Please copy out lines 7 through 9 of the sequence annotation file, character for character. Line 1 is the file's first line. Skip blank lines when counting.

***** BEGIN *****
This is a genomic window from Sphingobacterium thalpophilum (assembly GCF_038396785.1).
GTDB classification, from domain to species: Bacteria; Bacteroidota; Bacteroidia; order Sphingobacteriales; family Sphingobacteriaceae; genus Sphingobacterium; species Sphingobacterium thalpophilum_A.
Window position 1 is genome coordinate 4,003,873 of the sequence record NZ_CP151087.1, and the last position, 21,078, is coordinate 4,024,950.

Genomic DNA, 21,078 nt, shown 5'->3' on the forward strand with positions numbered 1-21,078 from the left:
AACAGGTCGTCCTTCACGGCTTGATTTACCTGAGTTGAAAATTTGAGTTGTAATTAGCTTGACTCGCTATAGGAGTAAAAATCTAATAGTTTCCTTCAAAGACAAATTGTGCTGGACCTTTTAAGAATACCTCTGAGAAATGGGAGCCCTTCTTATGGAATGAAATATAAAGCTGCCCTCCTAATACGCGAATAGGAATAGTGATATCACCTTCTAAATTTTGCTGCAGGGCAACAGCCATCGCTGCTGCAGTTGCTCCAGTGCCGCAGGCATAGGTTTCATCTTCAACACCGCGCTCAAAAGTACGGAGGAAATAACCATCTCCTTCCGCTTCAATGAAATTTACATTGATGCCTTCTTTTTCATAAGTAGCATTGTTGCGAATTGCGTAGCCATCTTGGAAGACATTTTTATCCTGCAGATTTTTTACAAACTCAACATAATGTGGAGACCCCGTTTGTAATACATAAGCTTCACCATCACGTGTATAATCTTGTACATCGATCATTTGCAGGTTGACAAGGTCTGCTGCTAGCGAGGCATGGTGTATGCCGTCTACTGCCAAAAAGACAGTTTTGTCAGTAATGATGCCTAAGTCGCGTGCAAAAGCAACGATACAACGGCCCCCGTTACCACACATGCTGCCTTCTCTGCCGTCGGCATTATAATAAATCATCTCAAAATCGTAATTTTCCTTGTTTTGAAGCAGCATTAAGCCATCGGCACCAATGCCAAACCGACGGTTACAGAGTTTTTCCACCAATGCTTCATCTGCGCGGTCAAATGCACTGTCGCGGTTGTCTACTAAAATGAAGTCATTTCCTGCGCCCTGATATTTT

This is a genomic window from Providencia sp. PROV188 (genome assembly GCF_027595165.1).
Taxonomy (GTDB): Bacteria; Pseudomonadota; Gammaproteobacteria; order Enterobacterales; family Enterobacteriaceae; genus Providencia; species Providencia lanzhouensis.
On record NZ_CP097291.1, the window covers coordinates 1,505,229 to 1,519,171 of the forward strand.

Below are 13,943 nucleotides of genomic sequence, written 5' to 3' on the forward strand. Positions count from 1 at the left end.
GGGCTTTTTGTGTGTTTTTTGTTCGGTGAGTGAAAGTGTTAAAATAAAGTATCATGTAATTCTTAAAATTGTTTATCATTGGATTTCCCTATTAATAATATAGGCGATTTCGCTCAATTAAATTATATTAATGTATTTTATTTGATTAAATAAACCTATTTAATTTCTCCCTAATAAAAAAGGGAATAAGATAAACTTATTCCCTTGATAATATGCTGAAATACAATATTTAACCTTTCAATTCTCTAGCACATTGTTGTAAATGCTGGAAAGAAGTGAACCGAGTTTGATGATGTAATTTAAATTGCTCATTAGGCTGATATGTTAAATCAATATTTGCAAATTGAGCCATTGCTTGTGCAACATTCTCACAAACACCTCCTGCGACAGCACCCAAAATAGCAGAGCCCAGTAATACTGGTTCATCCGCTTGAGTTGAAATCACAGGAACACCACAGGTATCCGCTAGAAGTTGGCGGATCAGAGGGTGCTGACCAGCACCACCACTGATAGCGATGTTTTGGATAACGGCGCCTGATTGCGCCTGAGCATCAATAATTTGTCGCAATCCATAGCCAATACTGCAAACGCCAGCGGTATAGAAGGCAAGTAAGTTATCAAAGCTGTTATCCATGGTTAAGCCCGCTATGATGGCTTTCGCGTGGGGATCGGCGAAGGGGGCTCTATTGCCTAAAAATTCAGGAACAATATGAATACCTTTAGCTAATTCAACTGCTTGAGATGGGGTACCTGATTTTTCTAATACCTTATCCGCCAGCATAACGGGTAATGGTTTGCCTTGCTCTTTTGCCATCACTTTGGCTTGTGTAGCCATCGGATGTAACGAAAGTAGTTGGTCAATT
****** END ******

Taxonomy (GTDB): Bacteria; Pseudomonadota; Gammaproteobacteria; order Enterobacterales; family Enterobacteriaceae; genus Providencia; species Providencia lanzhouensis.
On record NZ_CP097291.1, the window covers coordinates 1,505,229 to 1,519,171 of the forward strand.

Below are 13,943 nucleotides of genomic sequence, written 5' to 3' on the forward strand. Positions count from 1 at the left end.